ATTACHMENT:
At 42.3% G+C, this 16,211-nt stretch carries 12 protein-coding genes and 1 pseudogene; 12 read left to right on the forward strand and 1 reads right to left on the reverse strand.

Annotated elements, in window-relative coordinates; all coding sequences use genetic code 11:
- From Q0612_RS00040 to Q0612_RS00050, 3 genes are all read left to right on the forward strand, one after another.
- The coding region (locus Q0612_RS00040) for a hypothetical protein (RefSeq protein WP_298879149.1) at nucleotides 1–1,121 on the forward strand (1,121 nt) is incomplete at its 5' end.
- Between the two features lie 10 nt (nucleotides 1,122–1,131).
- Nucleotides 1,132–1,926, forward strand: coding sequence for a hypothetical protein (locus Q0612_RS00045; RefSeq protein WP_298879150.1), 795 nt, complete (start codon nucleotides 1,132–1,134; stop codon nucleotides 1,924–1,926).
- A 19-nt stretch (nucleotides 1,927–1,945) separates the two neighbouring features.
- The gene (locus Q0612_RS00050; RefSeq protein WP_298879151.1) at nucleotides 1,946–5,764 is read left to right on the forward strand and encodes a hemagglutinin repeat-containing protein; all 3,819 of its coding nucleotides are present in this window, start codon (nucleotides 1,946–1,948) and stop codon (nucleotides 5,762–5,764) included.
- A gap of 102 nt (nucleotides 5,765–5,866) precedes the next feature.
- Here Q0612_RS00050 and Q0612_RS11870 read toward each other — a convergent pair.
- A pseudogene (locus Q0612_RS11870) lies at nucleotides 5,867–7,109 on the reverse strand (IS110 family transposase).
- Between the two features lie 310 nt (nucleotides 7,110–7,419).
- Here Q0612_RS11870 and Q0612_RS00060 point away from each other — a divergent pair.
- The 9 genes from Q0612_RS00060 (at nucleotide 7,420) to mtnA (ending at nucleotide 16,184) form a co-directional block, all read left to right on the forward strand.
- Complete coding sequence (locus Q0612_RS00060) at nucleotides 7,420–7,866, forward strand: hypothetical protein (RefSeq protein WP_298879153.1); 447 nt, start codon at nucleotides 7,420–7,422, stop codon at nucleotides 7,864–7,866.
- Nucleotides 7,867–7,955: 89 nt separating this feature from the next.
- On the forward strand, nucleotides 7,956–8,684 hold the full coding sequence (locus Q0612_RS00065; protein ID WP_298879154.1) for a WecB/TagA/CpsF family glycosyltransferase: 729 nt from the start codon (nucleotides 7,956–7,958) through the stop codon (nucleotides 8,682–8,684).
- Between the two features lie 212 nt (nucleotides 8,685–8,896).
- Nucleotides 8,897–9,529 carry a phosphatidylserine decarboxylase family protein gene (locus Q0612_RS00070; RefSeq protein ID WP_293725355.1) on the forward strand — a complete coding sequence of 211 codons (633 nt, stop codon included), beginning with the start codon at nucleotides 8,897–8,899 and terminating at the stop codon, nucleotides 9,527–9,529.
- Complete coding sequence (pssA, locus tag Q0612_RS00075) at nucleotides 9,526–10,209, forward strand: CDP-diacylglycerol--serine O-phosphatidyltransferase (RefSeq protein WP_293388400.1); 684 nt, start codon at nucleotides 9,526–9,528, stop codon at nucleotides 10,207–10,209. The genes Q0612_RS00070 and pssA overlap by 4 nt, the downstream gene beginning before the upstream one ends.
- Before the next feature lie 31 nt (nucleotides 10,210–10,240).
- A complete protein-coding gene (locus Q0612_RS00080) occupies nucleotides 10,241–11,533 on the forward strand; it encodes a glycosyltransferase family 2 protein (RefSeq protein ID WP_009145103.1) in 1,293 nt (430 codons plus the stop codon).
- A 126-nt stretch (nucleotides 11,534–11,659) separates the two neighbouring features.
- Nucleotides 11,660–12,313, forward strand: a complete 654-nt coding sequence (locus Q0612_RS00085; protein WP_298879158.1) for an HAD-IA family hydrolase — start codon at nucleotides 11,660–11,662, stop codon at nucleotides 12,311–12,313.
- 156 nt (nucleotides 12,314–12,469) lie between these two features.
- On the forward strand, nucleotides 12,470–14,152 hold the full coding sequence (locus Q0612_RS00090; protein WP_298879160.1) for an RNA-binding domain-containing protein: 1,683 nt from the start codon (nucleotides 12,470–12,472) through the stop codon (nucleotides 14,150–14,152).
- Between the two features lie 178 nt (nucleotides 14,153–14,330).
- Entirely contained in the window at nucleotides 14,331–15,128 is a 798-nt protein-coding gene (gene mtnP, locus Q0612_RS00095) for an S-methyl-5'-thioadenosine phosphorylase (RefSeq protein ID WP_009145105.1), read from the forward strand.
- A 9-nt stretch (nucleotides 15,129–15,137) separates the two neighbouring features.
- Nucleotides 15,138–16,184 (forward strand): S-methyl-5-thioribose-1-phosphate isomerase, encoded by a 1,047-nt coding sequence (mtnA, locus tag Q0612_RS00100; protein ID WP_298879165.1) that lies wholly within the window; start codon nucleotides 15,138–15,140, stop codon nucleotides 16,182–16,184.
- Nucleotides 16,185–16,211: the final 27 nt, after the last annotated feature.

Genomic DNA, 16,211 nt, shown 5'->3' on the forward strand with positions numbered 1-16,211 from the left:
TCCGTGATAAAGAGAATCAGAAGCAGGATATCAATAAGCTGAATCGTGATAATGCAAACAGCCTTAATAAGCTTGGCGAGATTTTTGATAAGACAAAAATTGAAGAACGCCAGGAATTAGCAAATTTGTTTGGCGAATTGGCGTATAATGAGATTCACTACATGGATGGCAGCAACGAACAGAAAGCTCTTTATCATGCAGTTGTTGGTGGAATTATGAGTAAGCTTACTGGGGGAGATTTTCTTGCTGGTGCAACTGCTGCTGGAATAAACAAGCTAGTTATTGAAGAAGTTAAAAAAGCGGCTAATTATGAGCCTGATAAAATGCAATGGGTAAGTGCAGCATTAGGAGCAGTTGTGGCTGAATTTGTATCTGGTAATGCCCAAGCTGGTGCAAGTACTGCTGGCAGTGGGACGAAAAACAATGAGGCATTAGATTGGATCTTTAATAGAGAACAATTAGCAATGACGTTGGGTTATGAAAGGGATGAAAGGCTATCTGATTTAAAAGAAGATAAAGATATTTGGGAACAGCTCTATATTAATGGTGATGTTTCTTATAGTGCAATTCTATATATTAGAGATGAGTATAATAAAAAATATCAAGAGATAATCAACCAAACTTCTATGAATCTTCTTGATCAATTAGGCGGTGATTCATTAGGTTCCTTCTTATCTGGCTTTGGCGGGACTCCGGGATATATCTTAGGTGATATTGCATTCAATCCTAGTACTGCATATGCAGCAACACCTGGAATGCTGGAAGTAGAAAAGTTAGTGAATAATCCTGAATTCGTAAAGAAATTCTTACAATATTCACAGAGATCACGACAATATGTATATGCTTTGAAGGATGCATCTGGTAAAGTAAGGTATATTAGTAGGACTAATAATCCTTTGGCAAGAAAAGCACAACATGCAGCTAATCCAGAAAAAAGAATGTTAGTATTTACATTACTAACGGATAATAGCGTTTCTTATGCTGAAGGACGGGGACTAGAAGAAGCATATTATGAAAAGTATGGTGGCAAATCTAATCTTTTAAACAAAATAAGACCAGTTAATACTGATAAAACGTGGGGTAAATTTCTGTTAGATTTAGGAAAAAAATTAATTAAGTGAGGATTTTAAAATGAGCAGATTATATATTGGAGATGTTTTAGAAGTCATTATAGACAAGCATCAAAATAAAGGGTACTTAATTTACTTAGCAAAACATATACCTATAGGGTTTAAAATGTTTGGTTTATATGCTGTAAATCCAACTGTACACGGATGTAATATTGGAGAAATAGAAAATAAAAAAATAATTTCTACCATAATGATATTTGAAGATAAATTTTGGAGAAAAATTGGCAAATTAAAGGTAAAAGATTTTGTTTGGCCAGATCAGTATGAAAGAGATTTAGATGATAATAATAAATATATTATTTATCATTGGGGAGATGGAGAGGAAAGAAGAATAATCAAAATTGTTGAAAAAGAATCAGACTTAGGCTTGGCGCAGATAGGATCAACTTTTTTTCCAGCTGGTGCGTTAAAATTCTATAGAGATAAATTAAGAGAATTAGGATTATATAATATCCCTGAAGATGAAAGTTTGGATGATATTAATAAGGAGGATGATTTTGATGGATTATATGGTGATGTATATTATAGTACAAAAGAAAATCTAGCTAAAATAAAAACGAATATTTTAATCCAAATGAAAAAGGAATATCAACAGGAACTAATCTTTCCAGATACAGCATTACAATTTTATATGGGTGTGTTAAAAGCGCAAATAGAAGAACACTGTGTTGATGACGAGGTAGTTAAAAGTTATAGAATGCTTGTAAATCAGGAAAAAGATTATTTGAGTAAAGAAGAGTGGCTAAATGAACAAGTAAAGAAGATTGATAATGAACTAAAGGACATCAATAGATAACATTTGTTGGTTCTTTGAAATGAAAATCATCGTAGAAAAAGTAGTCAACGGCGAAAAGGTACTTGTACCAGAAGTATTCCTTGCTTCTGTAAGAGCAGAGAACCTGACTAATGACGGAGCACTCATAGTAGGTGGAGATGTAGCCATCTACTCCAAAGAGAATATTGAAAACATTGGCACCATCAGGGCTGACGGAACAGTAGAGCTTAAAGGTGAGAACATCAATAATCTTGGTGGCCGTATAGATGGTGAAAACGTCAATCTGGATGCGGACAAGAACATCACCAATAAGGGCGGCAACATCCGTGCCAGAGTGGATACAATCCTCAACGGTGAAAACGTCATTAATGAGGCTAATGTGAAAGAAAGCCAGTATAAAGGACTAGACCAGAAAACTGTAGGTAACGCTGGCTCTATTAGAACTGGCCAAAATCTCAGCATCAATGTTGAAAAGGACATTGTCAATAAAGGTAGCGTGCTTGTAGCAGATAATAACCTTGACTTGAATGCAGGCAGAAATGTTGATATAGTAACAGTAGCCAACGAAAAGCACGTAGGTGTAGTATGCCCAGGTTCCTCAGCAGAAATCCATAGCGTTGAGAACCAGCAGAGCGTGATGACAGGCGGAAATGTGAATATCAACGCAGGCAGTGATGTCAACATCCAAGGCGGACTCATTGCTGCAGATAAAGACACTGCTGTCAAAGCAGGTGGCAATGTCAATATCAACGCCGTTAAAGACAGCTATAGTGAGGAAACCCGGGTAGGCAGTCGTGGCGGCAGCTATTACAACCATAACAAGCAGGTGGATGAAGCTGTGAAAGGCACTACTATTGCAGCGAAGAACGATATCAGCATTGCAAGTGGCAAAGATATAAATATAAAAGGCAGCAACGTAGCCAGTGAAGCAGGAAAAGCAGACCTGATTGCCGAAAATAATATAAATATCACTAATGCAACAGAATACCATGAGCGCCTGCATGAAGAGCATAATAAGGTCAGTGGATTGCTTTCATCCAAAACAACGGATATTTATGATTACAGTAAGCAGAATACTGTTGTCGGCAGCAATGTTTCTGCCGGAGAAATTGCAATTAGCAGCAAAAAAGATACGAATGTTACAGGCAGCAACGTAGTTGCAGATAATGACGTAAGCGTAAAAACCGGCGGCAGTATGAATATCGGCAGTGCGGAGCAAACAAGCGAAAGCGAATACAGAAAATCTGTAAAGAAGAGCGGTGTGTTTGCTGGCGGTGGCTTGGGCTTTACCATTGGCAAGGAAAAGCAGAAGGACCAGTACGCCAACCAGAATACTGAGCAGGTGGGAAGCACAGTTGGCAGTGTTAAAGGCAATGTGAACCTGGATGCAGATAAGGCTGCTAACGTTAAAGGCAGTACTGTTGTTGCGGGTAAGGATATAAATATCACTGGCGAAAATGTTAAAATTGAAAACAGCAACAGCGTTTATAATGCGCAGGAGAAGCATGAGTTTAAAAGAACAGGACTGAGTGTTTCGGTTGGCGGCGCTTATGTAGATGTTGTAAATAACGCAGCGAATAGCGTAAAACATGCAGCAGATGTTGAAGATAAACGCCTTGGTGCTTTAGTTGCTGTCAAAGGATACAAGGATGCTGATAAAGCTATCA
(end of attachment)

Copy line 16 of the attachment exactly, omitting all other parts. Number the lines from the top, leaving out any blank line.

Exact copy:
- Nucleotides 7,867–7,955: 89 nt separating this feature from the next.